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"Honoring Our Roots Beyond February: Mothers of Civilization Day Sparks Global Celebration"

Updated: May 23


Raleigh, NC - In honor of Black History Month, “Mothers of Civilization Day” proudly emerges as a source of inspiration to celebrate and unite African roots and Black history.  It acknowledges Black history did not begin in America; it began in Africa with Black and Indigenous women as the foundation.  Several Black publications, like Black Enterprise Magazine, have highlighted the new holiday. However, the limited coverage hasn’t stopped the founder of the day from spreading the word for the impactful holiday which falls on Nov. 24 each year (

Dr. Audrey Muhammad, educator and visionary founder of Mothers of Civilization Day, states that this groundbreaking holiday is a way for us to uplift and honor the vital contributions of women of African and Indigenous descent to the foundation of civilization.  “This holiday is so important because it incorporates our heritage as mothers of civilization; the first women on the planet. Our self-esteem is often linked to what we believe about ourselves and our history. We are often only taught the history of Black people being enslaved and not embracing our beauty.  I remember my cousin telling me a story about the time he was missing an eraser in his classroom when he taught math in South Africa many years ago. When he asked about his eraser [duster], another student pointed in the back and said, ‘She has it, she wants to be beautiful.’  Sure enough, a young girl was using it to pat white chalk on her face.  I was shocked that the European standard of beauty had affected the motherland also.  However, Mothers of Civilization Day helps to instill pride and gratitude for being a Black woman.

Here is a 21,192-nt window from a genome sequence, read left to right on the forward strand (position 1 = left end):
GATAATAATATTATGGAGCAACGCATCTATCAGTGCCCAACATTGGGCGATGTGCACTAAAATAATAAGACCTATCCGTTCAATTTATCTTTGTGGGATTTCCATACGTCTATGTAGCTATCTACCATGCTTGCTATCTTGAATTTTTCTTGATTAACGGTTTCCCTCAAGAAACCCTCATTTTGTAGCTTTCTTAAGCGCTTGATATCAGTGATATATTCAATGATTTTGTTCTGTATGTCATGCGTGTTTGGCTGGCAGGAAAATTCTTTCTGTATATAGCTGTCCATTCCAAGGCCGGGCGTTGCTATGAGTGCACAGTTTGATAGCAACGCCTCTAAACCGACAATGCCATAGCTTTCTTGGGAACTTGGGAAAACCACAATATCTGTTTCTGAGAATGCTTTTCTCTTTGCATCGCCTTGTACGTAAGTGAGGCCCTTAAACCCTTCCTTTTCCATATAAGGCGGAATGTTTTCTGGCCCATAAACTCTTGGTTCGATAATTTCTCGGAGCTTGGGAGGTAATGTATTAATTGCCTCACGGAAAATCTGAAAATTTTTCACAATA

The first national celebration for this unique holiday was held via zoom.  Dr. Ava Muhammad sent in a special message for the event that can be viewed at the end of this story.   The first Mothers of Civilization Day book-signing was in Houston, Texas.  Our culture is rooted in culture and refinement.  “When I think of royalty, I think of African Kings and Queens; this holiday helps us showcase this rich history.”

Layered in a rich fabric of culture, resilience, and wisdom, “Mothers of Civilization Day stands as a testament to the invaluable role that Black and Indigenous women have played throughout history. From Queen Nzinga to Harriet Tubman to Michelle Obama, the fearlessness of Black women stands true.  Black women have not only passed down customs from generation to generation but have also nurtured our communities and preserved our cultural heritage.

How do you celebrate “Mothers of Civilization Day?” It is a day that you take the grandmothers, mothers, sisters, and aunts and put them in a “circle of love” and have each family member share a positive word about each woman. It is also a time for a history lesson and to let the children know that they are looking at the first women to be on the planet. You can do this at a family gathering or on a Zoom. Some may even celebrate it during that Thanksgiving weekend since many families will be together. It is a non-religious, non-commercialized Holiday. More information about the day can be found on the National Archives Day website, which now lists it as a national day at

Black history can truly be celebrated throughout the year because the Mothers of Civilization website allows men and women to pay tribute to the “Mothers of Civilization” in their lives throughout the year.  They can give an “honor” any day of the year at  The honor will be placed in their listing and stay on the website forever. In this digital world, children and grandchildren can now read about their mothers, grandmothers, sisters, etc. Virtue Today Magazine is the media sponsor for the day. To support the day, sign up to be on the email list at

As the holiday gains momentum, Dr. Audrey Muhammad envisions “Mothers of Civilization Day” spreading beyond borders, reaching across America to Africa and beyond. She plans to travel to schools, colleges, and organizations throughout America.  She is available for interviews or speaking engagements at schools and conferences. If you would like to contact her, please email virtuetoday or text/call (336) 901-0122.

Video of Dr. Ava Muhammad honoring Mothers of Civilization Day:




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